The Eco News Roundup brings stories and commentary about issues related to climate change, renewable energy and the environment.
Among the 21st-century threats posed by climate change — rising seas, melting permafrost and superstorms — European leaders are warning of a last-century risk they know all too well: War.
Focusing too narrowly on the environmental consequences of global warming underestimates the military threats, top European and United Nations officials said at a global security conference in Munich this weekend. Their warnings follow the conclusions of defense and intelligence agencies that climate change could trigger resources and border conflicts.
“Climate change is a threat multiplier that leads to social upheaval and possibly even armed conflict,” the UN’s top climate official, Patricia Espinosa Cantellano, said at the conference, which was attended by the U.S. secretaries of defense and homeland security, James Mattis and John Kelly.
A large research synthesis, published in one of the world’s most influential scientific journals, has detected a decline in the amount of dissolved oxygen in oceans around the world — a long-predicted result of climate change that could have severe consequences for marine organisms if it continues.
The paper, published Wednesday in the journal Nature by oceanographer Sunke Schmidtko and two colleagues from the GEOMAR Helmholtz Centre for Ocean Research in Kiel, Germany, found a decline of more than 2 percent in ocean oxygen content worldwide between 1960 and 2010. The loss, however, showed up in some ocean basins more than others. The largest overall volume of oxygen was lost in the largest ocean — the Pacific — but as a percentage, the decline was sharpest in the Arctic Ocean, a region facing Earth’s most stark climate change.
In recent years, one of climate change doubters’ favorite arguments has involved the floating sea ice around Antarctica. It’s growing, they contended — and that raises doubts about our understanding of human-induced climate change.
To this, climate scientists always responded: Not so fast. Floating sea ice in another cold place, the Arctic, is clearly shrinking, as are Arctic and Antarctic glaciers, and we don’t fully understand all the drivers behind the vast and complex Antarctic sea ice system. So don’t leap to the conclusion that odd behavior in floating Antarctic ice, which indeed has been growing slightly in recent years, undermines climate concerns.
Now, though, the argument for doubters just got even more complicated. After seeing a record high for total extent in the year 2014, Antarctic sea ice had been running very low in late 2016 and early 2017. And now, as of data recorded on Monday and Tuesday by the National Snow and Ice Data Center, the extent of Antarctic sea ice now appears to have hit a record low (although scientists still have to confirm this and have not made an official announcement yet).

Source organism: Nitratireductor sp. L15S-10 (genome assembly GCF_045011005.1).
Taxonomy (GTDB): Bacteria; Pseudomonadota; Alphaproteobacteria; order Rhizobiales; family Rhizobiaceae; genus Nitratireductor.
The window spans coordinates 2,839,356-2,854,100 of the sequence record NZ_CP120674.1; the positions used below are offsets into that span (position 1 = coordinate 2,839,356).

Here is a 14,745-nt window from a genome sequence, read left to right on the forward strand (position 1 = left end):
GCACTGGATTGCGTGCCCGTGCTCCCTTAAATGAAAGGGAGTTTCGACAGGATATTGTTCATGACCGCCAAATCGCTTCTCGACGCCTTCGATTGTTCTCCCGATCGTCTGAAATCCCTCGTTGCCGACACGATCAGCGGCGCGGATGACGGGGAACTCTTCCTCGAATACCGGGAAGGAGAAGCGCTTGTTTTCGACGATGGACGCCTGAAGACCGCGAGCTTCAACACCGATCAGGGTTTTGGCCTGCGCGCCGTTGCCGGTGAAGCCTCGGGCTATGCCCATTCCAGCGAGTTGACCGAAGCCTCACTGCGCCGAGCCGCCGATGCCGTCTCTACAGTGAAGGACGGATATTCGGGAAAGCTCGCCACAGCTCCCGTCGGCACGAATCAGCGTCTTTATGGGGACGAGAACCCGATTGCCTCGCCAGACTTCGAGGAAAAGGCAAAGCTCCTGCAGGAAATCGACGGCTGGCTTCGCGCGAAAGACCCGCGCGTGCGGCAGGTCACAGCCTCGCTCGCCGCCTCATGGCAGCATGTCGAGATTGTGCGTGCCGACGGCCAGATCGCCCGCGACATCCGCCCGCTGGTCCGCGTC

As a presidential candidate, Donald Trump promised to help revive the struggling coal industry.
It’s looking like a tough promise to keep.
In the past three weeks, owners of two of the nation’s biggest coal-fired power plants have announced plans to shut them down, potentially idling hundreds of workers. One plant in Arizona is the largest coal-fired facility in the western United States.
A Senate hearing to “modernize the Endangered Species Act” unfolded Wednesday just as supporters of the law had feared, with round after round of criticism from Republican lawmakers who said the federal effort to keep species from going extinct encroaches on states’ rights, is unfair to landowners and stymies efforts by mining companies to extract resources and create jobs.
Canada’s Arctic glaciers have become a major contributor to sea level change, according to glaciologists at the University of California, Irvine (UCI).
The Queen Elizabeth Islands, which include Ellesmere Island and dozens more, saw surface melt on its ice caps and glaciers accelerate by 900 per cent over the course of a decade.
It went from three gigatons per year in 2005 to 30 gigatons per year in 2015, the research shows.
If you peruse NASA’s social media feeds dedicated to climate change, you would have no clue a new administration has taken power that has expressed doubts about the reality or seriousness of the issue.
Every day, NASA has dutifully posted updates on Twitter (@nasaclimate) and Facebook pertaining to climate change science, including some that are in direct contradiction to statements made by President Trump and some of his Cabinet picks.
Steve Cole, a NASA spokesperson, told the Capital Weather Gang the change in the administration has not altered how the agency communicates science. “We’re doing our jobs, it’s business as usual,” Cole said.
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